The citrate ion is widely distributed in plant and animal tissues
    and is a naturally occurring component of man's diet. It is a common
    metabolic intermediate in oxidative metabolism. Citrate was evaluated
    by the ninth session of the JECFA and was given an ADI not limited.



         Triethyl citrate is an odourless, nearly colourless, oily liquid.
    No absorption or metabolism studies have been reported, however, it is
    expected that the compound would rapidly metabolize in the body and
    liberate the citrate ion which would be handled through the usual
    biochemical pathways (FASEB, 1976).


    Acute toxicity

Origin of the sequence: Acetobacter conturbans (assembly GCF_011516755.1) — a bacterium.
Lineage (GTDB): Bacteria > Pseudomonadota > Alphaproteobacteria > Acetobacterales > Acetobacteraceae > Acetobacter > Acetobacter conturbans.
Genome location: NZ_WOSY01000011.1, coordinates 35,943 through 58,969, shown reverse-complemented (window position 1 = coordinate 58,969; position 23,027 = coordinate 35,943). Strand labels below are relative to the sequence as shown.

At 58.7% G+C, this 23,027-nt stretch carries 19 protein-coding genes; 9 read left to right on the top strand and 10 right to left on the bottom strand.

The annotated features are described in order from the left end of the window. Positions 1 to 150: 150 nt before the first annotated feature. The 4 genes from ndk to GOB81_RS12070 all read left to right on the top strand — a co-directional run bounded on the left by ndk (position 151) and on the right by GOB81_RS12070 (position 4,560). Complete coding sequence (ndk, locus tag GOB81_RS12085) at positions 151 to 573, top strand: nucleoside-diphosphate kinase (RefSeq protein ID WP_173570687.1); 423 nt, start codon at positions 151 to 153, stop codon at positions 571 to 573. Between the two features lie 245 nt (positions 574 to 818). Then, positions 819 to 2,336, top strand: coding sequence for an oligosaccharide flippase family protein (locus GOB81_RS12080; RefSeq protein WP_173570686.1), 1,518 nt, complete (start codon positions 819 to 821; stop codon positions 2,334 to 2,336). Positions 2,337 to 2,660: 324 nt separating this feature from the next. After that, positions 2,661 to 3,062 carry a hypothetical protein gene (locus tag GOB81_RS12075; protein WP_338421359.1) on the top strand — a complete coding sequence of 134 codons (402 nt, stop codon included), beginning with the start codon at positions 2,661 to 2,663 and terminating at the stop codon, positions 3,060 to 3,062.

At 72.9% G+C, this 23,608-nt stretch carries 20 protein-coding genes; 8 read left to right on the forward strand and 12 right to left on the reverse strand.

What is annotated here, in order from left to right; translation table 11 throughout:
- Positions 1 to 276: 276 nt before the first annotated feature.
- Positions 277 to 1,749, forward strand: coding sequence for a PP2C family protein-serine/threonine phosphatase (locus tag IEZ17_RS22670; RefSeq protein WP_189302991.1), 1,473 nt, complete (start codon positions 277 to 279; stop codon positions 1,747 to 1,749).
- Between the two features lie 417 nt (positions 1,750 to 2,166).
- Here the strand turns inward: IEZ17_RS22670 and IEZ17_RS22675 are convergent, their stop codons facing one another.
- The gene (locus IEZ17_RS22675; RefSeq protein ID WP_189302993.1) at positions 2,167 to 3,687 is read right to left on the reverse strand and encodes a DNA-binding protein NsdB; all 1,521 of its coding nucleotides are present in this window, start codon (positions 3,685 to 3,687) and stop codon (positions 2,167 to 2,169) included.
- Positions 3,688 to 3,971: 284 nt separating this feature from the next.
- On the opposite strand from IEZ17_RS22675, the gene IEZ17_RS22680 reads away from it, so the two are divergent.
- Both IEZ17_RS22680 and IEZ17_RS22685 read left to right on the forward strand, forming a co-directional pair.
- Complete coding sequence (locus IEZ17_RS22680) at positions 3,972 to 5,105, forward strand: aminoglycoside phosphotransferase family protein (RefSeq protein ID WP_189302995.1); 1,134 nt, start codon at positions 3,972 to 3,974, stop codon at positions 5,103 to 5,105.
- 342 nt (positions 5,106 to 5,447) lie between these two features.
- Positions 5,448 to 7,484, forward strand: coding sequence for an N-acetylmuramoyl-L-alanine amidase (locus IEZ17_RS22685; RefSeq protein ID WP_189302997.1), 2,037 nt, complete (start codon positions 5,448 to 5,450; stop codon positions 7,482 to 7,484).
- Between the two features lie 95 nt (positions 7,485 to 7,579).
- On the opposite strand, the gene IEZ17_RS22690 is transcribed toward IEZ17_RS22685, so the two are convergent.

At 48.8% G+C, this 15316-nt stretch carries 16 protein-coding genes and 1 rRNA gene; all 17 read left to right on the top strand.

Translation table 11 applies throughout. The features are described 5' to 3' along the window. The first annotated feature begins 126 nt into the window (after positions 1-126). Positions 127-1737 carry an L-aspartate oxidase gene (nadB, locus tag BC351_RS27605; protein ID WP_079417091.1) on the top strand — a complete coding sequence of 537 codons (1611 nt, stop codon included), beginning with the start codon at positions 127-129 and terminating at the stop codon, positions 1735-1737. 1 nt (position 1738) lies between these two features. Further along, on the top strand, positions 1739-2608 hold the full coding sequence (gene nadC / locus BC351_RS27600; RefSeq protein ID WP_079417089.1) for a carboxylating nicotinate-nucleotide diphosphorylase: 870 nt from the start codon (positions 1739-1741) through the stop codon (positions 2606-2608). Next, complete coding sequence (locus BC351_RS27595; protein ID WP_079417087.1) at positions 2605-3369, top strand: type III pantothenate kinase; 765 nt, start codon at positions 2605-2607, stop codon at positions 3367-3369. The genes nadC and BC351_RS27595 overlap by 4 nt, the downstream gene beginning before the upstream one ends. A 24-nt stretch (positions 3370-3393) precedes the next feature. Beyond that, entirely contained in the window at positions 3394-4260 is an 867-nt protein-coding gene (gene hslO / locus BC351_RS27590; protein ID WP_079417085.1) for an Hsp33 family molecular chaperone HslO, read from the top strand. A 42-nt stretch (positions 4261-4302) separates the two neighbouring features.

Species     Route      (mg/kg bw)         Reference

    Rat         p.o.          8 000           Finkelstein & Gold, 1955

    Cat         p.o.          4 000           Finkelstein & Gold, 1955

    Short-term studies


         A group of 20 mice given intraperitoneal doses of 350 mg/kg bw of
    triethyl citrate daily for 14 days had a slightly lower mean growth
    rate than control animals. No differences were seen in the two groups
    in erythrocyte and leucocyte blood cell count, clotting time and
    haemoglobin levels. Examination of the liver, lung and kidney tissues
    of two animals at necropsy revealed no pathological cellular changes.


         Young rats were fed triethyl citrate at an initial rate of 1, 2
    and 4 g/kg bw for eight weeks (Finkelstein & Gold, 1955). Urinalysis,
    blood counts and growth measurement, performed periodically, revealed